Traditional Yup’ik artisanship and acumen are about to gain a national audience.
Next spring, New York City’s National Museum of the American Indian will open a new exhibit that explores the innovation of Native peoples. One of the exhibit’s most elaborate pieces is a 15-foot Yup’ik kayak frame built by Kwigillingok’s very own Troy and Ethan Wilkinson.
The two men designed the traditional frame with the help of their father, Bill Wilkinson. He’s a local middle school teacher who cofounded the Qayanek Qayak Preservation Center, an organization dedicated to studying and designing traditional Yup’ik kayaks. Wilkinson and his sons studied with Ethan and Troy's grandfather, elder and kayak-maker Frank Andrew, for many years. Together, they built their kayak frame from driftwood and sealskin and caulked its joints with moss and seal oil. The artisans sold it to the National Museum of the American Indian back in February 2016 and shipped the frame to New York City in an 18-foot crate they built themselves.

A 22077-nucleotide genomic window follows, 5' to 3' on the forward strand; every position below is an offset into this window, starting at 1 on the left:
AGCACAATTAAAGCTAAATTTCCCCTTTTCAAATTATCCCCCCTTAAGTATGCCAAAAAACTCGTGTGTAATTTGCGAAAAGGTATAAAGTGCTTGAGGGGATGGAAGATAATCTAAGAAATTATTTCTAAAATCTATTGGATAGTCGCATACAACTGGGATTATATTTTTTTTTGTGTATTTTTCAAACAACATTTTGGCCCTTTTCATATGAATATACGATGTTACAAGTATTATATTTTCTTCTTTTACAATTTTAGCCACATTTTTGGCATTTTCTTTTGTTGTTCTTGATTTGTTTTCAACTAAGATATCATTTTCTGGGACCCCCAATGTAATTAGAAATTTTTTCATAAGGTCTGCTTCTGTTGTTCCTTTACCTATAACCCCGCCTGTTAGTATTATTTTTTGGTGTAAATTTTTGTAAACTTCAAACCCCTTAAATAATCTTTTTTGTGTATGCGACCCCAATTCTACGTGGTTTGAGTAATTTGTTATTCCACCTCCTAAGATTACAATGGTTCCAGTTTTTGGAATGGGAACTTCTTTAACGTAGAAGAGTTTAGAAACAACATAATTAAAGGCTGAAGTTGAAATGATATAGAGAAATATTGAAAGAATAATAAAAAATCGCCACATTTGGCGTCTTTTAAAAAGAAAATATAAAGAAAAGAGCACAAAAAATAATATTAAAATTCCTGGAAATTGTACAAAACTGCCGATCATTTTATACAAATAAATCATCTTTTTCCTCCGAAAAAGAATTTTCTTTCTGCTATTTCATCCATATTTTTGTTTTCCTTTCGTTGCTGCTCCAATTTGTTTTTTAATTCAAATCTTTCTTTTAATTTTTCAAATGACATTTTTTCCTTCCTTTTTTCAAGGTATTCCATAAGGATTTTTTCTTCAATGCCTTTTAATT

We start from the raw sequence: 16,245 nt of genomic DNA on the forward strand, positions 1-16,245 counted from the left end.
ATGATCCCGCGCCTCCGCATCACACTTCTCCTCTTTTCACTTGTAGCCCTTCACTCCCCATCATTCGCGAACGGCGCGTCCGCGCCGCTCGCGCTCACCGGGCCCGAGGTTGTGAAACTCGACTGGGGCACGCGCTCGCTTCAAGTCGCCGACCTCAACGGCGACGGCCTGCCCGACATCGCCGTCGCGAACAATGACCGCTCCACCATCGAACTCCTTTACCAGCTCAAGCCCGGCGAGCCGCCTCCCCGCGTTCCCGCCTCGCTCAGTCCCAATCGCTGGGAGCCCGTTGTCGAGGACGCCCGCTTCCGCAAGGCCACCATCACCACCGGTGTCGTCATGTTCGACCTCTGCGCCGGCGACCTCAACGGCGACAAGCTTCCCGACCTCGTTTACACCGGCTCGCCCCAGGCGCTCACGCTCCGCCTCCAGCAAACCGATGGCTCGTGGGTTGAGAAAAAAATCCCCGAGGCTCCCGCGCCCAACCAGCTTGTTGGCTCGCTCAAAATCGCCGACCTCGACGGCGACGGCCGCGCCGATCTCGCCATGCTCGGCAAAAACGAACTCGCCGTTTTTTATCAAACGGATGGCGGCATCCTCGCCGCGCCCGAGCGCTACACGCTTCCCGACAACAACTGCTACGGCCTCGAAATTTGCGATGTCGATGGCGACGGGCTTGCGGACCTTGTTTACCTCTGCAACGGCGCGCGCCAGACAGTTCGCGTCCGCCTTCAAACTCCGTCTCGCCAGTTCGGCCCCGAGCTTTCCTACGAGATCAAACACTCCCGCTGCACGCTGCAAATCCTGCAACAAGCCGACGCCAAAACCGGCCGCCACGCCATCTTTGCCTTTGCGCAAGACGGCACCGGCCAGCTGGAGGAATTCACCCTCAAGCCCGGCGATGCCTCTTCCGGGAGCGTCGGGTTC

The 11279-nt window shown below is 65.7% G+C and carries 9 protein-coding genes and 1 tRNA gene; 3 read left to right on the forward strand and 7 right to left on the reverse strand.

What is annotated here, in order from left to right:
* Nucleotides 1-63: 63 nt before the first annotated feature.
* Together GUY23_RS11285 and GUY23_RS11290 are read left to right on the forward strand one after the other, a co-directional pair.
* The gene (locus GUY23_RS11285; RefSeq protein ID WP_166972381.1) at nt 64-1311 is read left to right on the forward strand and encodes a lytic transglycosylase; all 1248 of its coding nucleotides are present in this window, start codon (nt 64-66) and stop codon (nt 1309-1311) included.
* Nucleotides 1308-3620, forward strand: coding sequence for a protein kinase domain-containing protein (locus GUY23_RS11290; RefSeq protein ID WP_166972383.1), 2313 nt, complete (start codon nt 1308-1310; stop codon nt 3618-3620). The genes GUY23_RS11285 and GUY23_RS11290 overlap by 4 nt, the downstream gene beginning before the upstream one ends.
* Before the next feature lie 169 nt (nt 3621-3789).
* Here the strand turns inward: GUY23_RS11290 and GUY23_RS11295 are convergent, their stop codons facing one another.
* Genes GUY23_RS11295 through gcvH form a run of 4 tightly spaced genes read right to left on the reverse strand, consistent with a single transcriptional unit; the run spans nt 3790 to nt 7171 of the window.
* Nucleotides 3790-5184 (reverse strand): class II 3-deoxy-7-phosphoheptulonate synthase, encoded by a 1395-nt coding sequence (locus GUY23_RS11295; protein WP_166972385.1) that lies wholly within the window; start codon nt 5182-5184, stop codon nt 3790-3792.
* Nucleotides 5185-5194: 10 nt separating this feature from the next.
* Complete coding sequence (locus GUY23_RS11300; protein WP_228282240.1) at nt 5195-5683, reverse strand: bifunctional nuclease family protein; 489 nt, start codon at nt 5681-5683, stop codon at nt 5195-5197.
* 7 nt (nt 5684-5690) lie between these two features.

“When they [young people] see the genius of kayak building, they realize that they are a part of a culture that is just as smart, just as brilliant, just as innovative as any other society,” Bill Wilkinson said in a recent interview with Smithsonian Magazine. “Everybody needs to know their own self-worth, their own cultural self-worth.”
The Kwig kayak will make its debut when the museum’s new exhibition space opens next May. Students from the Lower Kuskokwim School District's Media program produced a documentary about the Qayanek Kayak project last Spring, which you can watch below: